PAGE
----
In the biggest 180 since their DRM reversal, Microsoft has now announced a new Xbox One – one without the all-seeing-eye of the Kinect. While most are rejoicing at the new price and absence of useless motion commands, some feel that this is a step backwards for Microsoft. So, to help you form your own opinions, here are the views of the Lazygamer crew.
Gavin: Mistakes keeps happening
I think the scariest thing about all of this is how obvious it has become that Microsoft really don’t know what they want to offer or what their long term goal is.
I would have preferred them to have taken the financial hit and dropped the price to $399 while keeping the Kinect bundled in as it really is quite an awesome piece of kit. The price cut will definitely help shift some units but what is left of the Xbox One from what was originally announced?
Let’s hope Microsoft blows us away at E3 2014
Geoff: It’s about time
Honestly, I think Kinect was a mistake to begin with, made to try capitalise on the Wii’s motion control success. That was a flash in the pan, and motion controls are nearly unanimously worse for games. It was Kinect that turned gamers away from Microsoft back with the 360 already, and the company’s resolute focus on it then meant they focused less on actual games. Its forced inclusion in the Xbox One just added fuel to the fire.
Kinect should have been excluded from the get-go. I get Microsoft’s stance on media, and taking over the living room, but the early adopters – gamers – don’t give a damn about any of that. They want games. When the Xbox One had already had some level of market penetration, then throw in a Kinect and herald its media capabilities for the mainstream.
Hopefully, Microsoft’s learning its lesson.
Darryn: Can’t we all just get along?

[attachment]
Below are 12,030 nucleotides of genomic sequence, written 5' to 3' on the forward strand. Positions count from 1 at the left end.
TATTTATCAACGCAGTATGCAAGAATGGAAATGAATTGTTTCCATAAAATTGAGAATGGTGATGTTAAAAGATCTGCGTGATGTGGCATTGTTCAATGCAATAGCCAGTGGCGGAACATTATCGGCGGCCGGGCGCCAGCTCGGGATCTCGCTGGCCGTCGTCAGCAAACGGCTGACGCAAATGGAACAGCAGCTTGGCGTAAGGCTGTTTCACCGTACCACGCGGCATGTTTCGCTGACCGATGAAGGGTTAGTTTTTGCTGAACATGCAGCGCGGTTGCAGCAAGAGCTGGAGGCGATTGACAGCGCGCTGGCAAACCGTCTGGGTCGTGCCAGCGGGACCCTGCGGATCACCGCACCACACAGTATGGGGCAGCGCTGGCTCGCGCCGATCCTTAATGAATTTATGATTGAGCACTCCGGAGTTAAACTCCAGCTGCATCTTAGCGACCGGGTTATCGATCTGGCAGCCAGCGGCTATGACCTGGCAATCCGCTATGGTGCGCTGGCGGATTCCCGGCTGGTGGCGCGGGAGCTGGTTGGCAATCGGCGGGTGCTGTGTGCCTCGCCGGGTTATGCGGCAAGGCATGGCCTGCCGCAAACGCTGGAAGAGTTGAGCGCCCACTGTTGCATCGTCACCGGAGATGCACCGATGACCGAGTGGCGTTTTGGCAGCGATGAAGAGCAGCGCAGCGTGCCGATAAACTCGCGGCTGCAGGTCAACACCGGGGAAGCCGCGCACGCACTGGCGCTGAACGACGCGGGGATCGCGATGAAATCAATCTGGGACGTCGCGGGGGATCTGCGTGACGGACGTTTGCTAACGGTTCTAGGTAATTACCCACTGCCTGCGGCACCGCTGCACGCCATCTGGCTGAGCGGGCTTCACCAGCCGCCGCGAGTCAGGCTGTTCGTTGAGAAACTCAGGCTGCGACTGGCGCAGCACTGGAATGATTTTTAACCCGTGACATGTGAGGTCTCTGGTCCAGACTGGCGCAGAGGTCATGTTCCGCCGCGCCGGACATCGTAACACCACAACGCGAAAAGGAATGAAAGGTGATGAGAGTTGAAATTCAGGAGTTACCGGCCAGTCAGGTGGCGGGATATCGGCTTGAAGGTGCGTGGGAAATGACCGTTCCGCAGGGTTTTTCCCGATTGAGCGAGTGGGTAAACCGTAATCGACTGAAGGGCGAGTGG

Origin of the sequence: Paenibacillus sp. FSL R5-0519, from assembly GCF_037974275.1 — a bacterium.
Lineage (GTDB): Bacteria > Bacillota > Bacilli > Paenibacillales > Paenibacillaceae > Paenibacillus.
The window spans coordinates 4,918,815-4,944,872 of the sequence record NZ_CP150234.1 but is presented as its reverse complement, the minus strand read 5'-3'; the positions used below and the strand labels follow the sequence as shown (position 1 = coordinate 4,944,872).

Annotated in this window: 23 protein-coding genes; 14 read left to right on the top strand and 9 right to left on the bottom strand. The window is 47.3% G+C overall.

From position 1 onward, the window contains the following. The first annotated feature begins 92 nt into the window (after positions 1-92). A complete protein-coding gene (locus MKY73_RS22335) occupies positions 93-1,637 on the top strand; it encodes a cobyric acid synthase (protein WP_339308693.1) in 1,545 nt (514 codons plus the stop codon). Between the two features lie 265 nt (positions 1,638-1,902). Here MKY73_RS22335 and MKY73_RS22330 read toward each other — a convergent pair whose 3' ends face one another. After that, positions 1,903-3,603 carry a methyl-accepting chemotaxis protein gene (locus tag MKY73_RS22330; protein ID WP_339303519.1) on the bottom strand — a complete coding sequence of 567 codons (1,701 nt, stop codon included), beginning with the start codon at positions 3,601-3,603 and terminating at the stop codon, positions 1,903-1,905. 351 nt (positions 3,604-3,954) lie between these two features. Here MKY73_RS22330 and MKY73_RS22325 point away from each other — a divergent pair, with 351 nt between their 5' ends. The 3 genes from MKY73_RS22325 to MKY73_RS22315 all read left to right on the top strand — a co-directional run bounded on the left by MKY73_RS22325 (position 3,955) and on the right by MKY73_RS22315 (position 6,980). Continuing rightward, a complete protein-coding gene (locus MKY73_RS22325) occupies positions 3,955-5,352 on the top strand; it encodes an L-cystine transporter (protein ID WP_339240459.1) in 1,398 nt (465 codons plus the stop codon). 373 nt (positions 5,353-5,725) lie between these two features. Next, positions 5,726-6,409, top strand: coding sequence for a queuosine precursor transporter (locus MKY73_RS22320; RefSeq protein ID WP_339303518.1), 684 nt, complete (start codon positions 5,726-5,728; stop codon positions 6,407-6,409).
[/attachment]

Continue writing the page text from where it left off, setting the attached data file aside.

How about that Xbox One huh? Doing another 180 huh? Kinect not so essential after all huh? HUH? You can say plenty about Microsoft right now, dropping that mandatory feature and making it a choice that most folks will choose to ignore. But the fact is, I honestly don’t care about any of that criticism.
Last year, I was convinced that I’d be buying an Xbox One. And then after every press event and every time someone at Microsoft opened their mouths, my resistance was worn down. So I scrapped that plan to import, and got a PlayStation 4. And I love that console. That didn’t mean however, that I had sworn off Microsoft.
Because the fact is, they still make solid games. You can chide them for nabbing several exclusives, but that’s business. And now, with another about-turn, they’ve made the Xbox One console something that I want again.
Sure, it’s slightly less powerful than the PS4, but I don’t give a toss. I want something to play games on. I’m dying for a new Gears of War. i want a new-gen Forza Horizon. Sunset Overdrive tickles my prostate with its daring use of more than grey colour scheme. So I’ll let folks make their jokes, and grin and bear the reactions. Because now we can finally focus on just the games again.
And that’s an infinitely more interesting topic for me.
Zoe: Finally! But…
The whole idea behind the Kinect creeped me out. I didn’t like this all-seeing, all-hearing device in the living room. It seemed stupid, and added a ridiculous amount of cash to an expensive piece of tech. I didn’t see myself using it for much more than redeeming codes (who wants to type those things in if there’s a camera in the room) and maybe capturing video clips via voice command. By getting rid of the Kinect, Xbox is showing their focus is on the actual content of games, not the bells and whistles.
However, there is a tiny part of me that’s a bit sad about it. No, I don’t think the new Kinect is the future. No, I don’t think voice or motion controls work well. However, if we’re ever going to get to the future we see in games and on TV – the one with holographic computers and stuff, not the zombie apocalypse one – we are going to need a device that can see what we’re doing with our hands, can check our biometrics and adjust our surroundings accordingly. It has some horrifying implications, but it is the future that we’ve imagined, and the future that we’re slowly approaching.
Meanwhile, I’m incredibly happy to see Microsoft focusing on the games again. Dropping the Kinect requirement frees up developers to make things that are controller only, using resources for stories and characters, visuals and sounds rather than bizarre swipe motions and heartbeat scans.